A machicolation (from the French: mâchicoulis, German: Maschikuli, Italian: piombatoio) is a floor opening between the supporting corbels of a battlement, through which stones or other material, such as boiling water or boiling cooking oil, could be dropped on attackers at the base of a defensive wall.
Description and use
The design was adopted in the Middle Ages in Europe when Norman crusaders returned from the Holy Land. A machicolated battlement projects outwards from the supporting wall in order to facilitate this. A hoarding is a similar structure made of wood, usually temporarily constructed in the event of a siege. Advantages of machicolations over wooden hoardings include the greater strength and fire resistance of stone.
The word derives from the Old French word machecol, mentioned in Medieval Latin as machecollum, probably from Old French machier 'crush', 'wound' and col 'neck'. Machicolate is only recorded in the 18th century in English, but a verb machicollāre is attested in Anglo-Latin. The Spanish word denoting this structure, matacán, is similarly composed from "matar canes" meaning roughly "killing dogs", the latter being a reference to infidels.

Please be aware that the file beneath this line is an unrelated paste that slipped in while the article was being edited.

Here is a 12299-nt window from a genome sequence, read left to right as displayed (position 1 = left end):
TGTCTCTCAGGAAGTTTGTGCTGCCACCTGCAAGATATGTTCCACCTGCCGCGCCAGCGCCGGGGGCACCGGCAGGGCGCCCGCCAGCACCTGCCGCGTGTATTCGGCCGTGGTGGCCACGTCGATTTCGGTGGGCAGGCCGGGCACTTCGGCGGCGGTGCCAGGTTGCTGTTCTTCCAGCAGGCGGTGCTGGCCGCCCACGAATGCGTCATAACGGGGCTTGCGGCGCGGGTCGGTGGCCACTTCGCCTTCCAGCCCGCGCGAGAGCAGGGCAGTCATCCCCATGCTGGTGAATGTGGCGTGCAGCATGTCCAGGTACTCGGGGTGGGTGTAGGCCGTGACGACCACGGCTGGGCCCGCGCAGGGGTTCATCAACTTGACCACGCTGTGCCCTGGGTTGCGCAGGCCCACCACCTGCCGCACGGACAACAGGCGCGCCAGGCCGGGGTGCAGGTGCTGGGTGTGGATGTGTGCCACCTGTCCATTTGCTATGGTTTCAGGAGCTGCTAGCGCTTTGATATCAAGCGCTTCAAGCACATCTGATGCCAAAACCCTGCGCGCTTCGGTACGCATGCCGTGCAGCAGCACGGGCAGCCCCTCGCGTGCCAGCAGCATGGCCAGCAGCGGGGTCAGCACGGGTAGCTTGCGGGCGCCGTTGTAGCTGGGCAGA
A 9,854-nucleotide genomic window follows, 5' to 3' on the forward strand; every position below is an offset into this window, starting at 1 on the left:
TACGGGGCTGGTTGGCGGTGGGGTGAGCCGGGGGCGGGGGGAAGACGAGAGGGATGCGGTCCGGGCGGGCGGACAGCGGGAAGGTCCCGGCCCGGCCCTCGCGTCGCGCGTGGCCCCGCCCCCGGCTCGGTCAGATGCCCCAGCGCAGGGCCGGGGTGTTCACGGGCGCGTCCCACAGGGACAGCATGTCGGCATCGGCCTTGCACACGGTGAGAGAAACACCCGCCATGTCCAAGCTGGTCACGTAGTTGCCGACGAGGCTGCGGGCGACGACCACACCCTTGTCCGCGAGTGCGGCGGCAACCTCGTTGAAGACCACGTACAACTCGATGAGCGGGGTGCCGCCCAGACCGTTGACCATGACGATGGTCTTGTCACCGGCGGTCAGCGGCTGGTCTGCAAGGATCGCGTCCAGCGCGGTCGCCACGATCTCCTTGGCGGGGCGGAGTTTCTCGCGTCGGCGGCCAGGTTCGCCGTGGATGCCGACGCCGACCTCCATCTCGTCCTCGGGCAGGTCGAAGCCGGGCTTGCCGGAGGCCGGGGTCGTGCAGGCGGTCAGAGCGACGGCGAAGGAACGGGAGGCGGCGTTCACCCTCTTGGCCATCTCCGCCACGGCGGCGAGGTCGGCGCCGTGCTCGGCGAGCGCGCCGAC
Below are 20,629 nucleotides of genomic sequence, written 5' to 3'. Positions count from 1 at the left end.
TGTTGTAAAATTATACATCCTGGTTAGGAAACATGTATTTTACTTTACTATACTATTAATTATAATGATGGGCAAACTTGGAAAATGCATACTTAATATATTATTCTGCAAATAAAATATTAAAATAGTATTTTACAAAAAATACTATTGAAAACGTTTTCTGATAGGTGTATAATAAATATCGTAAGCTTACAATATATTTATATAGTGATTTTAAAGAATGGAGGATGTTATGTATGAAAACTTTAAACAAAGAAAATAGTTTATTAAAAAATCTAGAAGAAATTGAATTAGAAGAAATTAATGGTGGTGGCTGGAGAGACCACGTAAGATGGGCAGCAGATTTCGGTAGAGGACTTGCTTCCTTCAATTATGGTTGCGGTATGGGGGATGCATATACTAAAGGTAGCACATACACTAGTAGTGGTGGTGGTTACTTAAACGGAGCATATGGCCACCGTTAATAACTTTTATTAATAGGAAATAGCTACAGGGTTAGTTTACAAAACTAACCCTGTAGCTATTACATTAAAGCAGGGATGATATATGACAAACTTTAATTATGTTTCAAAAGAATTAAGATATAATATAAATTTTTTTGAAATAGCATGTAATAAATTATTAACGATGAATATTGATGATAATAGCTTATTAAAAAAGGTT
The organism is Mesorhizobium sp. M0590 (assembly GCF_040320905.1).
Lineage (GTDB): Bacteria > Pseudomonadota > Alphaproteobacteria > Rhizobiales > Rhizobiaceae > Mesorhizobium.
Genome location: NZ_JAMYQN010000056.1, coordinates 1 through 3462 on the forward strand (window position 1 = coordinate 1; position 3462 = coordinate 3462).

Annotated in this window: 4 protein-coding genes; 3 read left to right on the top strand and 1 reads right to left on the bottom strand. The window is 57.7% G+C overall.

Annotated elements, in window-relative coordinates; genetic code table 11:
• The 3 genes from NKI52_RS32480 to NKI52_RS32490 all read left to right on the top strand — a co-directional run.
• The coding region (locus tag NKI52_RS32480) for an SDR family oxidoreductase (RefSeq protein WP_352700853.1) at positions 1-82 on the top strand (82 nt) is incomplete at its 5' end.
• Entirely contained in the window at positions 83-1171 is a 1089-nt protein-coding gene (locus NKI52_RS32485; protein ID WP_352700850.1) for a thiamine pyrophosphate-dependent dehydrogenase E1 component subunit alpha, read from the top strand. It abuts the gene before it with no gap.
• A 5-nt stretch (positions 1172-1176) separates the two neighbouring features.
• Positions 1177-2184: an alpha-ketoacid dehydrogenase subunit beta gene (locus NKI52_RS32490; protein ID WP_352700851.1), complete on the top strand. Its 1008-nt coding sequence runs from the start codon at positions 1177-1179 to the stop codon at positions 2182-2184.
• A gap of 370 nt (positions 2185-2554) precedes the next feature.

One of the first examples of machicolation that still exists in northern France is Château de Farcheville built in 1291 outside Paris.
Similar to a machicolation is a smaller version which opens as a balcony, generally from a tower rather than a larger structure. This is called a box-machicolation.
Machicolations were a common feature in many towers and rural buildings in Malta until the 18th century. Buildings with machicolations include Cavalier Tower, Gauci Tower, the Captain's Tower, Birkirkara Tower and Tal-Wejter Tower.
Machicolation was later used for decorative effect with spaces between the corbels but without the openings, and subsequently became a characteristic of many non-military buildings (for example, Scottish baronial architecture from the 16th century onwards, and Neo-Gothic buildings of the 19th and 20th centuries).
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